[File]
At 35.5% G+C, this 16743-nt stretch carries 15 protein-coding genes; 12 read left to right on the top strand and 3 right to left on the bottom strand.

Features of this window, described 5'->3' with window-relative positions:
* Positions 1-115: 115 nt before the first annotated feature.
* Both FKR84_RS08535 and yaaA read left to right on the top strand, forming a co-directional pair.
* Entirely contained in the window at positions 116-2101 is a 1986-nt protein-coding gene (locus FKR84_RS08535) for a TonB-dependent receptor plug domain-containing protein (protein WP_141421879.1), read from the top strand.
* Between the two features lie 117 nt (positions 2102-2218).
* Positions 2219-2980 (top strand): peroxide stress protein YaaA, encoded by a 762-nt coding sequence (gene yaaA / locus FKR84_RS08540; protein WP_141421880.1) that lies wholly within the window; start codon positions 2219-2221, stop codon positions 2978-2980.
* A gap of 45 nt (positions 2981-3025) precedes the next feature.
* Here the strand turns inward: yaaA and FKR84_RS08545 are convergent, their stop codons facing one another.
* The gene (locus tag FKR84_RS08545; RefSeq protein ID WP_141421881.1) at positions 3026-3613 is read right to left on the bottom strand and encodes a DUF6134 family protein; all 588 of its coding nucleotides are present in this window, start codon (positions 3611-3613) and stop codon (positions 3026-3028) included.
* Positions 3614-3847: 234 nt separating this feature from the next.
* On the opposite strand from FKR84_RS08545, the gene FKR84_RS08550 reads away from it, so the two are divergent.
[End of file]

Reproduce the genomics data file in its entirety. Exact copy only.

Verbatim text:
At 35.5% G+C, this 16743-nt stretch carries 15 protein-coding genes; 12 read left to right on the top strand and 3 right to left on the bottom strand.

Features of this window, described 5'->3' with window-relative positions:
* Positions 1-115: 115 nt before the first annotated feature.
* Both FKR84_RS08535 and yaaA read left to right on the top strand, forming a co-directional pair.
* Entirely contained in the window at positions 116-2101 is a 1986-nt protein-coding gene (locus FKR84_RS08535) for a TonB-dependent receptor plug domain-containing protein (protein WP_141421879.1), read from the top strand.
* Between the two features lie 117 nt (positions 2102-2218).
* Positions 2219-2980 (top strand): peroxide stress protein YaaA, encoded by a 762-nt coding sequence (gene yaaA / locus FKR84_RS08540; protein WP_141421880.1) that lies wholly within the window; start codon positions 2219-2221, stop codon positions 2978-2980.
* A gap of 45 nt (positions 2981-3025) precedes the next feature.
* Here the strand turns inward: yaaA and FKR84_RS08545 are convergent, their stop codons facing one another.
* The gene (locus tag FKR84_RS08545; RefSeq protein ID WP_141421881.1) at positions 3026-3613 is read right to left on the bottom strand and encodes a DUF6134 family protein; all 588 of its coding nucleotides are present in this window, start codon (positions 3611-3613) and stop codon (positions 3026-3028) included.
* Positions 3614-3847: 234 nt separating this feature from the next.
* On the opposite strand from FKR84_RS08545, the gene FKR84_RS08550 reads away from it, so the two are divergent.